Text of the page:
If you choose to imitate the drums, make a ‘coughing’ like sound at the back of your throat to create the drum beat effect.  For example: Doom…Doom…Chaaakaa…Chaaakaa..

  1. Use your speaking voice to emphasise the lyrics with stress on (what is known as) the dynamics.

That means you need to change the volume of your voice between soft and loud according to the mood of the lyrics. You can also build up (what is known as) crescendo: a gradual acceleration of the volume from a soft to an extreme loud tone.

  1. Screaming the music: project your singing voice as wild as you’d like to where the song lends itself. For example the song ‘Child in Time’ by Deep Purple has a prolong build-up climax from a soft singing to a screaming tone ending on the simple vowel of ahhhh.  This is a very powerful effect.
  2. When you master these techniques you can add emotions to your voice by using vibrato (see blog 7) to add a touch of trembling to your voice.  At this point you can express your voice with a powerful passion and zest.

Look up Heavy Metal idols Led Zeppelin, Deep Purple and Black Sabbath

Look up Ronnie James Dio and Ian Gillan Smoke on the Water on YouTube.

I shall keep you updated with more tips soon.

Good luck

Best

Idit

Idit Gold
Musical Director & Founder
Singing in London
p.s. I hope you found this useful, please pass on and I welcome your comments or email me at idit@singinginlondon.com

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Tip no. 7: The truth about singing: What is an emotional voice? The ‘vibrato’.

When you hear a song sung in a trembling voice it might sound strange to your ear but in most cases it is projected that way in order to create a special effect. This effect is called vibrato which comes from the Italian word for vibrate.

You can force your voice to vibrate by pushing the air through your vocal chords and cause your voice to tremble or you can use vocal technique to make your voice vibrate in a regular frequency which sounds smooth. Either way, vibrato is a way to express your voice in a characteristic style in which to the audience sounds emotional.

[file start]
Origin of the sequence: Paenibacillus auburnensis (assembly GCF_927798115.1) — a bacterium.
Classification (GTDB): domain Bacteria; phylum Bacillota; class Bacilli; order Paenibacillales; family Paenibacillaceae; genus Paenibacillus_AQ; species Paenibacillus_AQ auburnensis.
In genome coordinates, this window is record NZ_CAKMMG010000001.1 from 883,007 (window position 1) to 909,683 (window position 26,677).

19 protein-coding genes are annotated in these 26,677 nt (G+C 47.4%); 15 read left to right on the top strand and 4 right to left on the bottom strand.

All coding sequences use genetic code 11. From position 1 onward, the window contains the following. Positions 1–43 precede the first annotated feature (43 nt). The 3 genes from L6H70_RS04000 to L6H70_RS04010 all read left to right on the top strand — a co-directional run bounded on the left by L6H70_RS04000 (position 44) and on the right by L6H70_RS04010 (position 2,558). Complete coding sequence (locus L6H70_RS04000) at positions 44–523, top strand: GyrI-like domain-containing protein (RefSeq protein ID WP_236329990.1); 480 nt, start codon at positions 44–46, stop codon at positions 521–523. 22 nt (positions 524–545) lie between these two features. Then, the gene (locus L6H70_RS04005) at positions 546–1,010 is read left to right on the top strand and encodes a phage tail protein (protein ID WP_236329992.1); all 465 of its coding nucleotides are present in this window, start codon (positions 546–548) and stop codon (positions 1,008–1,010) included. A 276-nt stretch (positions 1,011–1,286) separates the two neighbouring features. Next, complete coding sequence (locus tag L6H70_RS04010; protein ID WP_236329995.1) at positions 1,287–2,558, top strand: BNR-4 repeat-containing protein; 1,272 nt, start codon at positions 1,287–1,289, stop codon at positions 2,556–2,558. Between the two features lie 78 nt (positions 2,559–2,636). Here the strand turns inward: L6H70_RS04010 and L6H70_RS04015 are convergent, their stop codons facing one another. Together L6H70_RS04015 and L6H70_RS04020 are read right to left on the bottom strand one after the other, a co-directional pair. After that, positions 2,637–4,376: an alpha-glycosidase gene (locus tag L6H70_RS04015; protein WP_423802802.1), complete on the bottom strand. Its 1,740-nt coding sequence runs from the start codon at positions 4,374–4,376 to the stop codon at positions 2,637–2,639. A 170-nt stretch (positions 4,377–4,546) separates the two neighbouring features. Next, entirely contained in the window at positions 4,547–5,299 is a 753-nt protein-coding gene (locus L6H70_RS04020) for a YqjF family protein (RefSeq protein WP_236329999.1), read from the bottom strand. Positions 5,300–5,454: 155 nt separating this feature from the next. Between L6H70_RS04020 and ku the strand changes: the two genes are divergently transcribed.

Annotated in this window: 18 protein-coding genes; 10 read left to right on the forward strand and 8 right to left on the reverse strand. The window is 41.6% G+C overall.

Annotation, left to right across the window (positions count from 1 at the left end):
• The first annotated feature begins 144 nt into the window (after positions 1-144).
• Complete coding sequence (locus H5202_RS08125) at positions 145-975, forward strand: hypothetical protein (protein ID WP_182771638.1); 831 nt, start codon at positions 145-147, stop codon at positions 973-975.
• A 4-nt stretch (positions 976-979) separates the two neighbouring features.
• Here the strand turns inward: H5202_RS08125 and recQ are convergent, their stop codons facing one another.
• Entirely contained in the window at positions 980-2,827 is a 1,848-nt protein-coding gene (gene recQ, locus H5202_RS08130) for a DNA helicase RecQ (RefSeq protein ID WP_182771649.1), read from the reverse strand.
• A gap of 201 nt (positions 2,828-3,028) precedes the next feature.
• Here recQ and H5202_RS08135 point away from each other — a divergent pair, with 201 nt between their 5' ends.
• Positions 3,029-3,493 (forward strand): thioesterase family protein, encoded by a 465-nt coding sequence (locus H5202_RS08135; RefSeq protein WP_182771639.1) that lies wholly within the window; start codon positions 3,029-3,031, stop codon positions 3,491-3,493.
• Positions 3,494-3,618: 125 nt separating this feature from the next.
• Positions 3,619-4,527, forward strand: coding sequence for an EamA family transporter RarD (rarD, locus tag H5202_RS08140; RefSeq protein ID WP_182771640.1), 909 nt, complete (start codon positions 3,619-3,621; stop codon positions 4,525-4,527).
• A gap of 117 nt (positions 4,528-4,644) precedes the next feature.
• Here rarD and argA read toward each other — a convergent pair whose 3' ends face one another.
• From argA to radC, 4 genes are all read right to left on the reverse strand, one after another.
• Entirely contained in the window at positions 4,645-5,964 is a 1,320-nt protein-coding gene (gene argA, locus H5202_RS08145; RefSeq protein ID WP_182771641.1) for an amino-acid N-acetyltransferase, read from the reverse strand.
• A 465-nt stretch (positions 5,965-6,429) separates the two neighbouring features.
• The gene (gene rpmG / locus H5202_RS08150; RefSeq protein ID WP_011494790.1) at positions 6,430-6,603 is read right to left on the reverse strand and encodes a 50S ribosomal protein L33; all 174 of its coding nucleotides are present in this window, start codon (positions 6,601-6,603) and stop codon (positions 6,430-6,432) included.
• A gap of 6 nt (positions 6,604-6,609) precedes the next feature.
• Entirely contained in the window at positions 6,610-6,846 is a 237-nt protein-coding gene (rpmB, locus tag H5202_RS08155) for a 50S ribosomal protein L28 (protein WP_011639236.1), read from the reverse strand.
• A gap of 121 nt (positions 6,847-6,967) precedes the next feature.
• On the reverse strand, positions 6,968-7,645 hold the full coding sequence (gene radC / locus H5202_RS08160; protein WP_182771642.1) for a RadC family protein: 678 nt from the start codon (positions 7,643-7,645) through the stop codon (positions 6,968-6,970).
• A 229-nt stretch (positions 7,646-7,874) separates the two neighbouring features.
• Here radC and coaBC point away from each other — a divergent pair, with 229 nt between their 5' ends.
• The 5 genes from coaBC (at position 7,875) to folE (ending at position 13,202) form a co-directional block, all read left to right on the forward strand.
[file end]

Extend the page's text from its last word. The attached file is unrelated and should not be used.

Why do we make so much fuss about vibrato? Vibrato can refine the singing voice and helps it to be an expressive one. The vibrato is known to touch the human being by emulating an emotional feeling, like a trembling tone as we make when we cry.

How can I sing vibrato? You may ask…

First, take a short breath and release your voice gently. Keep holding the voice while releasing the breath behind it. Keep your voice solid and even. As you come to the end of your breath you’ll notice how your voice is starting to tremble, at that point soften your voice and let it fade naturally. If you heard the tremble of your voice even for only a second, you have just grasped the first stage of creating a vibrato.

To refine your vibrato you need to let your voice flow very gently and to push the breath behind it as if you were blowing gently on a candle.

Here are some tips:

  1. Take only a short breath and release just very little air to support the back of your voice, in other word, hold your breath back slightly to gain control on the amount you release forward.
  2. Whilst projecting your voice keep your mouth slightly closed as if you had a ball in your mouth to create the shape of the vowel O.  That will help to create a soft voice which is most suitable for the vibrato effect.
  3. Never take a deep breath or force your voice. The only way to create a vibrato is to let the voice flow gently and to relax your larynx. Then it should vibrate like a little bell.